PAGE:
Book details of 'Hackers : Heroes of the computer revolution'
|Title||Hackers : Heroes of the computer revolution|
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The Virtual Bookcase Reviews of 'Hackers : Heroes of the computer revolution':
Reviewer Rob Slade wrote:
The title covers more than the book actually examines. The hacker culture is
not viewed as a whole, but only isolated, though admittedly important, pockets.
The first part of the book deals with the early days of the MIT lab, the second
with the Homebrew Computer Club and the growth of the microcomputer industry.
Even within these limited confines, the book concentrates on specific
individuals within the groups rather than communities as a whole. The third
part is even more limited, dealing with a single game company and basically two
The material gathered and presented here is a lot of fun, and contains a great
deal of anecdotal information. A great deal of background is included, such as
a possible origin for the term, "hacker," itself. Other stories, however, are
startling in their absence. The TX-0 and Digital Equipment Corporation were
very central to the Technical Model Railroad Club and the AI lab at MIT; it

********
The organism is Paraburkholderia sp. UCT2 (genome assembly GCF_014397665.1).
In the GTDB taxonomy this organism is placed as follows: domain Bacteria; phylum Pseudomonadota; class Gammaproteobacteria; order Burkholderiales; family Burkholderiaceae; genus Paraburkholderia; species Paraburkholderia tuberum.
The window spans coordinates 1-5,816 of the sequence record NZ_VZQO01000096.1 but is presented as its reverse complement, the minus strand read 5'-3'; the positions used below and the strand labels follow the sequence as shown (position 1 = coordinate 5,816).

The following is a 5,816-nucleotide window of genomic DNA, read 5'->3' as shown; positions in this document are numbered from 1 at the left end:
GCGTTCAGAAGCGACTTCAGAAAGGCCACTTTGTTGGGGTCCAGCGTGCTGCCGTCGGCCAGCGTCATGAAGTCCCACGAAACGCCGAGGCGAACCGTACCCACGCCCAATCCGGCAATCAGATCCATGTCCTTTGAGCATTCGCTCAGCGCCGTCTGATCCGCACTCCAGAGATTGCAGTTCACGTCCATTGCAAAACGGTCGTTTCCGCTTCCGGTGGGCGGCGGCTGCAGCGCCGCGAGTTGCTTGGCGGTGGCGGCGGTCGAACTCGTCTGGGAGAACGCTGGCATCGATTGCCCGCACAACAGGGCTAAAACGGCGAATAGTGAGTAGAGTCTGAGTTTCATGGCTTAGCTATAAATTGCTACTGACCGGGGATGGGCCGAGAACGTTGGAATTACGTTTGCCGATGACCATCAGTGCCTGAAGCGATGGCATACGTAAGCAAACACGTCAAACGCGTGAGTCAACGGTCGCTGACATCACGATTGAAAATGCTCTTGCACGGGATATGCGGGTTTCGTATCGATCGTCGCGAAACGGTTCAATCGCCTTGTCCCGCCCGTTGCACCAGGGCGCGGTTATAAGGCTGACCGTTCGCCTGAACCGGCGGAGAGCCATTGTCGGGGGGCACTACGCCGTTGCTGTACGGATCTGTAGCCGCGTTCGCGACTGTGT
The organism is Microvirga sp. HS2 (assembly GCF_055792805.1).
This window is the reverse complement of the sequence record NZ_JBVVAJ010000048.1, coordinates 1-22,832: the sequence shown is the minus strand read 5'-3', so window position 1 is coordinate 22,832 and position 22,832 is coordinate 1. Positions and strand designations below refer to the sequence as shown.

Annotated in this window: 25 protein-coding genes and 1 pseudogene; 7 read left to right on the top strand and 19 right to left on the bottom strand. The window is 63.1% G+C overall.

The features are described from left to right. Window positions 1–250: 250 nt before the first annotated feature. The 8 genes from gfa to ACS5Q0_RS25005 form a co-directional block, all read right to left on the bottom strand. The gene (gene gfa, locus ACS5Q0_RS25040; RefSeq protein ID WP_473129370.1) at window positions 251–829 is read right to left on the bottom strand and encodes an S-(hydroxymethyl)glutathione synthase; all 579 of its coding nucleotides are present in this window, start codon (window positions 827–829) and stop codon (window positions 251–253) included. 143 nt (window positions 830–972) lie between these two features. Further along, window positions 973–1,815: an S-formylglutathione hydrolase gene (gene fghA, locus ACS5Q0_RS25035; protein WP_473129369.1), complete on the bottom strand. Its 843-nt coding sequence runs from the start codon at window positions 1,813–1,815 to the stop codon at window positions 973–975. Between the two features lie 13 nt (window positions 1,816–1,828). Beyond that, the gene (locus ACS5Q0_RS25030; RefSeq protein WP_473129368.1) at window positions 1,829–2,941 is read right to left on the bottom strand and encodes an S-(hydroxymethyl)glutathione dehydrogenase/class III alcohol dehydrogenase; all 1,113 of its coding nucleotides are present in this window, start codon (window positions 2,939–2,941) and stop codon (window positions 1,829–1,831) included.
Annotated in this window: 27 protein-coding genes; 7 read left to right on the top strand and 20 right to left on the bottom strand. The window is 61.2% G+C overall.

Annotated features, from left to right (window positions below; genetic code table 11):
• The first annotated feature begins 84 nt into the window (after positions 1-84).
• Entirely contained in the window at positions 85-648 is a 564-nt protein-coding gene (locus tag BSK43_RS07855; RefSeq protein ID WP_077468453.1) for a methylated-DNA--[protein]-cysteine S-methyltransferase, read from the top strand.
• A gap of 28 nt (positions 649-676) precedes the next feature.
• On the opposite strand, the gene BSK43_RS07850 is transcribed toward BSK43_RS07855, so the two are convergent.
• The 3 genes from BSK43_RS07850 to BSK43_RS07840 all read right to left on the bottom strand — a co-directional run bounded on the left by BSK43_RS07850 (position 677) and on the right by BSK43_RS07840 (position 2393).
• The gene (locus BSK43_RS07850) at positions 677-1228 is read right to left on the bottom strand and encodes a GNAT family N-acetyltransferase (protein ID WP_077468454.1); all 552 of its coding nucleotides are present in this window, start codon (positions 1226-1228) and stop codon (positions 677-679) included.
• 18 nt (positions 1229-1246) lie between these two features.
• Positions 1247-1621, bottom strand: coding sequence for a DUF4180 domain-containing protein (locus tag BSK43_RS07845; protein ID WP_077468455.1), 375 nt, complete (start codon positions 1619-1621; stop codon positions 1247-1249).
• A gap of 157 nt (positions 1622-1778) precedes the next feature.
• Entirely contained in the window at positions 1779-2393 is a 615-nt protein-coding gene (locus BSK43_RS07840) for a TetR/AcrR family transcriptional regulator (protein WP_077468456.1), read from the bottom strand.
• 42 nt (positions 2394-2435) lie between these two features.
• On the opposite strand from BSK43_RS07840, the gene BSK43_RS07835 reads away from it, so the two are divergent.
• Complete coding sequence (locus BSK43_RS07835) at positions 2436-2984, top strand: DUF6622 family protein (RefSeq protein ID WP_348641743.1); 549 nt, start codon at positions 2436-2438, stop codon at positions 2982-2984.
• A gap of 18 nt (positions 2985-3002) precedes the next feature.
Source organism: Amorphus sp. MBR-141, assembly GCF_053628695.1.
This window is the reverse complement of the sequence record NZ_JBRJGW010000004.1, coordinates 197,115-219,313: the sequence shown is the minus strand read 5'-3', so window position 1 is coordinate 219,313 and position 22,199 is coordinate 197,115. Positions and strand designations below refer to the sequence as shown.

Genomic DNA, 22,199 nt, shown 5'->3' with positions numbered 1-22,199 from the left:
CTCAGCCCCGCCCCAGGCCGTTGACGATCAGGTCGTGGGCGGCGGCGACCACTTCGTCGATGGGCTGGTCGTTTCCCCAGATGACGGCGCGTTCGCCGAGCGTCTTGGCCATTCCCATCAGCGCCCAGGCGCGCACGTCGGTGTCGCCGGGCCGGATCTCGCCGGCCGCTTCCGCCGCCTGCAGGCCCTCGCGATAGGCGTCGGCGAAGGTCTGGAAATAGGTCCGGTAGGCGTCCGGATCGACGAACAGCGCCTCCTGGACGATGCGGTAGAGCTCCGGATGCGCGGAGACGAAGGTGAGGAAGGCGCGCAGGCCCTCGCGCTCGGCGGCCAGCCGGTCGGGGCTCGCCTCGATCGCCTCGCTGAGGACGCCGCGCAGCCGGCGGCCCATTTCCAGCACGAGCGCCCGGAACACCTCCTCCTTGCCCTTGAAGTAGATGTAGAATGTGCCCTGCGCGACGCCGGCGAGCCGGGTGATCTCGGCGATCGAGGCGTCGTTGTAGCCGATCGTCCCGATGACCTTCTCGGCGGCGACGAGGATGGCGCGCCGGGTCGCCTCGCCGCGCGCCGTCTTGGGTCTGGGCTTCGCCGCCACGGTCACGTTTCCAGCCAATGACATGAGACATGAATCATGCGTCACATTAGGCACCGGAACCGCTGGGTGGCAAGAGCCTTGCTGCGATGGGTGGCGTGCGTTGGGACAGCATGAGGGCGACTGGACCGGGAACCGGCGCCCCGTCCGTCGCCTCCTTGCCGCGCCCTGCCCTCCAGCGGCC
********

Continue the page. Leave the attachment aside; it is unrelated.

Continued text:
would have been nice to get more coverage, there.
Levy approves of the hackers. This approval is remarkably uncritical.
Although the more egregious of the various communities' faults are noted, there
is very little analysis in the course of the book. This unquestioning
acceptance extends to the language of the book as well. Certain phrases, such
as "information is free", "The Right Thing" and "Hands-On Imperative" become
litanies in the book and then, since nothing really supports the use or
meaning, die away.
While not a work of scholarship, the book *is* vastly entertaining. The
stories, while following little logic or thread, do flow, almost seamlessly,
one into another: Levy's writing style is very readable. The computer
folklore literate will find not only the known, but esoteric bits of trivia, as
well. Those who have never had anything to do with computers need not fear
being left out because of technical detail: there isn't any. The stories of
these technical wizards and objects deal exclusively with the human side.
The neophyte in the technical world will, however, have the stereotypical
concept of the hacker abundantly confirmed. Levy seems to select for the
bizarre and the useless. There is, here, no Grace Hopper, no Jim Bacchus, not
even a Ken Olson. The personalities and projects presented are the odd or the
playful. Those, indeed, who do have a concept of utility or service receive
little sympathy in the book. The reader without other sources will undoubtedly
fix on the idea of hackers as ephemeral game players of no value whatsoever.
For anyone with any interest in technology this will be a pleasurable read: a
number of those with no technical interests may find it entertaining, as well.
Social scientists may prefer the "New Hacker's Dictionary".
Reviewer Koos van den Hout wrote:
The history of the computer hackers making the first computer programs, the first AI, the first timesharing systems and the first games. Tales of extraordinary people doing extraordinary things. Great book.
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